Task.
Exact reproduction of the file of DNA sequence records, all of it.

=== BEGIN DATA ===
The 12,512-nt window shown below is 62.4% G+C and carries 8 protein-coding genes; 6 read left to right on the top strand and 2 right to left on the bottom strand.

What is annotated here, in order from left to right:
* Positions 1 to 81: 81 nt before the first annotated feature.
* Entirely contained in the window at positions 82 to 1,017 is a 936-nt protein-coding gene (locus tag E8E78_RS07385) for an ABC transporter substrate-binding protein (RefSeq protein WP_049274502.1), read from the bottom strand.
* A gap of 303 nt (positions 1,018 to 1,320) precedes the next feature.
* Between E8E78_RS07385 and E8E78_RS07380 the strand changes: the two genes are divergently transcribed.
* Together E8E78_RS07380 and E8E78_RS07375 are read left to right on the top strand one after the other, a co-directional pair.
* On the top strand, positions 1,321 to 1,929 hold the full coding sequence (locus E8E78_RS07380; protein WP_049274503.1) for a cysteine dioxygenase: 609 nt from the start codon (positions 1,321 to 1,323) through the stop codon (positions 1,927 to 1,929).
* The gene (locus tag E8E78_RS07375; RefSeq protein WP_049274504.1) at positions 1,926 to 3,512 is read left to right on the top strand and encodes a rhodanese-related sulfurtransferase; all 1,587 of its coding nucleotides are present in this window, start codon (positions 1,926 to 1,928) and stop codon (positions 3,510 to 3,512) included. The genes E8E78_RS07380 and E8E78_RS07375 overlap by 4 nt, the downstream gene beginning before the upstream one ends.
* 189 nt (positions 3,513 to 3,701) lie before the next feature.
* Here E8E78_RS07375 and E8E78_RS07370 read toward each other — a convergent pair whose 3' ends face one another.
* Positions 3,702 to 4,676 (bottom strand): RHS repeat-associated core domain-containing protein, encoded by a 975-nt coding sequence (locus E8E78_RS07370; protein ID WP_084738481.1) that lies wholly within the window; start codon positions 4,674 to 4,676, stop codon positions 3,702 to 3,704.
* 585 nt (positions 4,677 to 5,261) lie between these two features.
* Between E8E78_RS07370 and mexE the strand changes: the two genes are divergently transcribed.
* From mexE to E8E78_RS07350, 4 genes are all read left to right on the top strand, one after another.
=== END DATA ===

The 12,512-nt window shown below is 62.4% G+C and carries 8 protein-coding genes; 6 read left to right on the top strand and 2 right to left on the bottom strand.

What is annotated here, in order from left to right:
* Positions 1 to 81: 81 nt before the first annotated feature.
* Entirely contained in the window at positions 82 to 1,017 is a 936-nt protein-coding gene (locus tag E8E78_RS07385) for an ABC transporter substrate-binding protein (RefSeq protein WP_049274502.1), read from the bottom strand.
* A gap of 303 nt (positions 1,018 to 1,320) precedes the next feature.
* Between E8E78_RS07385 and E8E78_RS07380 the strand changes: the two genes are divergently transcribed.
* Together E8E78_RS07380 and E8E78_RS07375 are read left to right on the top strand one after the other, a co-directional pair.
* On the top strand, positions 1,321 to 1,929 hold the full coding sequence (locus E8E78_RS07380; protein WP_049274503.1) for a cysteine dioxygenase: 609 nt from the start codon (positions 1,321 to 1,323) through the stop codon (positions 1,927 to 1,929).
* The gene (locus tag E8E78_RS07375; RefSeq protein WP_049274504.1) at positions 1,926 to 3,512 is read left to right on the top strand and encodes a rhodanese-related sulfurtransferase; all 1,587 of its coding nucleotides are present in this window, start codon (positions 1,926 to 1,928) and stop codon (positions 3,510 to 3,512) included. The genes E8E78_RS07380 and E8E78_RS07375 overlap by 4 nt, the downstream gene beginning before the upstream one ends.
* 189 nt (positions 3,513 to 3,701) lie before the next feature.
* Here E8E78_RS07375 and E8E78_RS07370 read toward each other — a convergent pair whose 3' ends face one another.
* Positions 3,702 to 4,676 (bottom strand): RHS repeat-associated core domain-containing protein, encoded by a 975-nt coding sequence (locus E8E78_RS07370; protein ID WP_084738481.1) that lies wholly within the window; start codon positions 4,674 to 4,676, stop codon positions 3,702 to 3,704.
* 585 nt (positions 4,677 to 5,261) lie between these two features.
* Between E8E78_RS07370 and mexE the strand changes: the two genes are divergently transcribed.
* From mexE to E8E78_RS07350, 4 genes are all read left to right on the top strand, one after another.